In “Blacktop Wasteland” and “Razorblade Tears” (and an earlier thriller, “My Darkest Prayer”), Cosby worked the outlaw side of the crime/suspense genre. In this new one he’s written a crackling good police procedural. Titus tracks clues. Titus investigates suspects. Titus discovers his unknown subject’s body-dump in a scene filled with horror and tinged with pity. Titus deals with two girlfriends, one new and one old (the old one is, unsurprisingly, a true-crime podcaster). As in most novels of this type, he’s positive he’s missed some vital clue, and sure enough, he has. It’s not a great MacGuffin when it turns up — truly great MacGuffins remain the property of Alfred Hitchcock — but it’s a pretty good one. Novels of crime and pursuit also usually end with a pitched battle between the good guy and the bad guy, what I believe Elmore Leonard called “a shootout in the swamp,” and Cosby delivers a fine climax. Then, in an epilogue, he serves up a final treat that’s worth the whole trip.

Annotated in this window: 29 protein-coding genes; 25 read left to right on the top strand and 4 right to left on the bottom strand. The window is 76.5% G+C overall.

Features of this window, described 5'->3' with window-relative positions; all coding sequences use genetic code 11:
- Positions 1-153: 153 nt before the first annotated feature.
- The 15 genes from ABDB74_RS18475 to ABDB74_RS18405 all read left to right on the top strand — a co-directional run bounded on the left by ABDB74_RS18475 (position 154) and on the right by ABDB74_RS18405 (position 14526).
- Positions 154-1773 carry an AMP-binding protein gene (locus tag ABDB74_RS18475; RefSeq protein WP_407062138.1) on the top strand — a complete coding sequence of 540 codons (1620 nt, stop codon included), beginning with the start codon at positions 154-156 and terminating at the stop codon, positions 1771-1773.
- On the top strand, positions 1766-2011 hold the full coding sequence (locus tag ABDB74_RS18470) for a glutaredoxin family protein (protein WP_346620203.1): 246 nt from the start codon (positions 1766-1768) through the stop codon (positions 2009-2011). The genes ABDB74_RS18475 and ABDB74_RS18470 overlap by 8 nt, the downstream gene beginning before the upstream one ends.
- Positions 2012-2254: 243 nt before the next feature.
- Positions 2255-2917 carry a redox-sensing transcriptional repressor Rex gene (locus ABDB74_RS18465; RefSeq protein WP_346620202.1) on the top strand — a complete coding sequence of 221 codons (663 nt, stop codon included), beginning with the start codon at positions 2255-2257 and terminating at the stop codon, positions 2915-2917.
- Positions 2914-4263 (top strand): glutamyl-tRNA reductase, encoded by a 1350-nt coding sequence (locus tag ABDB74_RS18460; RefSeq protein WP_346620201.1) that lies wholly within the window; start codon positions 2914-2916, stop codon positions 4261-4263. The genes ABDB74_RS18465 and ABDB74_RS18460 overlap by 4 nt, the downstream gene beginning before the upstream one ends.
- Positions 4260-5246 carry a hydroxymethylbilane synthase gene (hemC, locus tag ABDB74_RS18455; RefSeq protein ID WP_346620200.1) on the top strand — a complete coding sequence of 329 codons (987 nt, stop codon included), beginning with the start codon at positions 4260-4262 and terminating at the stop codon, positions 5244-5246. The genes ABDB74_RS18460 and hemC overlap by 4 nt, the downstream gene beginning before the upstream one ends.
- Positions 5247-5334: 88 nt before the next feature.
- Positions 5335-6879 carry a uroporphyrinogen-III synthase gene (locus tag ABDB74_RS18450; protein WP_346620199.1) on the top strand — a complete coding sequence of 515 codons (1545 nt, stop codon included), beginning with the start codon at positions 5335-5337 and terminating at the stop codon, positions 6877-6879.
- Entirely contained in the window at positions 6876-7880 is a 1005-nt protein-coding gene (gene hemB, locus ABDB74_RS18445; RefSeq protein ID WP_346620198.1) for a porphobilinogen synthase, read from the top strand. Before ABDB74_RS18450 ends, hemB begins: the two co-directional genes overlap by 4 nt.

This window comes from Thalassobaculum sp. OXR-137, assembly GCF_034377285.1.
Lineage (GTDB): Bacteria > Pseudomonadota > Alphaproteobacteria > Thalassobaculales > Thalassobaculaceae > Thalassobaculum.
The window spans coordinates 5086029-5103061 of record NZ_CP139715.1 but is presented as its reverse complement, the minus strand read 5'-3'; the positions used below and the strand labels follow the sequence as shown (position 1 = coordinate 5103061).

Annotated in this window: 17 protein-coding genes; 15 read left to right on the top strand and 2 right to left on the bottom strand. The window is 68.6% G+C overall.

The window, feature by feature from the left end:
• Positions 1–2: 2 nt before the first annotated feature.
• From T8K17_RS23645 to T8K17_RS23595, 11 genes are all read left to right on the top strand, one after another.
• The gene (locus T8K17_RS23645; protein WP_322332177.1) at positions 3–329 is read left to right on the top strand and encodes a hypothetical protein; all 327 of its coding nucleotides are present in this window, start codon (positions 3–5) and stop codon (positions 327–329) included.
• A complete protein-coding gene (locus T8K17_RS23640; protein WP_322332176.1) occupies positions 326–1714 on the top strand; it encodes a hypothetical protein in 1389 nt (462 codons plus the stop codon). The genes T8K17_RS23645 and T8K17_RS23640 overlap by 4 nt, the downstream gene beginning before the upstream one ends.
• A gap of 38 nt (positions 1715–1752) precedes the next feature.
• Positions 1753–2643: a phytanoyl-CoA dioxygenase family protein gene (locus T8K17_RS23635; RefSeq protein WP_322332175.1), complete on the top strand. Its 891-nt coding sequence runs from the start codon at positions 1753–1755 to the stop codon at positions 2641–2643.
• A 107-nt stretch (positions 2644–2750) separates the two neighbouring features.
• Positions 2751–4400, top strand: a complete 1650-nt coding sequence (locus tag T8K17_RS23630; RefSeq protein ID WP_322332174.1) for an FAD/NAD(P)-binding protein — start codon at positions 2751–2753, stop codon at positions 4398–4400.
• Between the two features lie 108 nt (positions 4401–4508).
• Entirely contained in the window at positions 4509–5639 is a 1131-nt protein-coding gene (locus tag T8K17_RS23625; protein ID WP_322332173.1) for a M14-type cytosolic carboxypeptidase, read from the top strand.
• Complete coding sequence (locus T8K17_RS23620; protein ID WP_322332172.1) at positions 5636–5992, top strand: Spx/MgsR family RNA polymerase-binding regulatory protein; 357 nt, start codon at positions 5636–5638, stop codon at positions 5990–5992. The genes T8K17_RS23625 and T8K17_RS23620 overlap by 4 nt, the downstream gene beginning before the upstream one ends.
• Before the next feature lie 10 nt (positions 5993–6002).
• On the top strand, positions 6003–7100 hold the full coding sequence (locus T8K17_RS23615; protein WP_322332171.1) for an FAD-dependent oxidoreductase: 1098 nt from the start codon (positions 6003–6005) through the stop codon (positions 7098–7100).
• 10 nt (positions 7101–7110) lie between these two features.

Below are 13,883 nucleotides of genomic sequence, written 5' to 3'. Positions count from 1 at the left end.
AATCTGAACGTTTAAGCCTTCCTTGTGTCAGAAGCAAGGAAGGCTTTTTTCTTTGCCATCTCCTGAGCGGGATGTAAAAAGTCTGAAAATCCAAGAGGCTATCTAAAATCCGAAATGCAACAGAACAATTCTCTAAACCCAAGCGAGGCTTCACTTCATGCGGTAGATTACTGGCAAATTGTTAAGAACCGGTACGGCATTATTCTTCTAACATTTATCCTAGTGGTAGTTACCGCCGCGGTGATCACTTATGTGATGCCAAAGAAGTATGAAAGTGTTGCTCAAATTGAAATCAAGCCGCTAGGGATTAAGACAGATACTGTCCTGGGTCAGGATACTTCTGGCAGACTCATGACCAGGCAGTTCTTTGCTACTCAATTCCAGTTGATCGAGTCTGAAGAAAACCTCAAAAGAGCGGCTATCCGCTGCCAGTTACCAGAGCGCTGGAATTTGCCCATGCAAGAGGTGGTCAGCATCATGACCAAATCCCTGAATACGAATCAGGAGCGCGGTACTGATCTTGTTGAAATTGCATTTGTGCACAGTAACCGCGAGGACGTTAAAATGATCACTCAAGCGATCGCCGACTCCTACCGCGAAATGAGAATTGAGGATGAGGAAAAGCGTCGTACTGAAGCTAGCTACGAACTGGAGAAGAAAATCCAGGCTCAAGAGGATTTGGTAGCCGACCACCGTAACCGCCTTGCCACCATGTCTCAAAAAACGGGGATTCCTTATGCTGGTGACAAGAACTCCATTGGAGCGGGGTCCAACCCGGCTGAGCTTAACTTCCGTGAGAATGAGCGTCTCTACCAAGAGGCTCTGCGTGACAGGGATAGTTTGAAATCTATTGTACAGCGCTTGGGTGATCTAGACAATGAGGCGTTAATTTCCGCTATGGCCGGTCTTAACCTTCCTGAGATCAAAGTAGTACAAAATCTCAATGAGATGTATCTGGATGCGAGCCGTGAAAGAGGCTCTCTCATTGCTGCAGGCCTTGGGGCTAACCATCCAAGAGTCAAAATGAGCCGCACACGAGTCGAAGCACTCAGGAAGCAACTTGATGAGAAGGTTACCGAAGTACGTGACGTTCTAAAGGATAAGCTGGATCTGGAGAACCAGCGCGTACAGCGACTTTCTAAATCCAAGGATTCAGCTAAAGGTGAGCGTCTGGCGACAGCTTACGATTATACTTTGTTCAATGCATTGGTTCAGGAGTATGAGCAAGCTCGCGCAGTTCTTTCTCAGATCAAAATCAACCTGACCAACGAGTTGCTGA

So: a well-told novel of crime and detection. There are plenty of them on the market. What sets this one apart, what gives it both grit and texture, is its unerring depiction of small-town rural life and the uneasy (and sometimes violent) interactions between Charon’s white and Black citizens. Sheriff Crown finds himself in that gray area between, with a foot in both worlds. The novel gets mighty down-home Southern gothic in places — gay men passing for straight, the illegitimate child of an interracial relationship, backwoods snake-handling Jesus-shouters — but Cosby keeps his eye on the story and the pedal to the metal. He stays firmly focused on Titus, and on the town of Charon itself. For me, the reality of the locale and the people who live there lifted this story up and made it sing.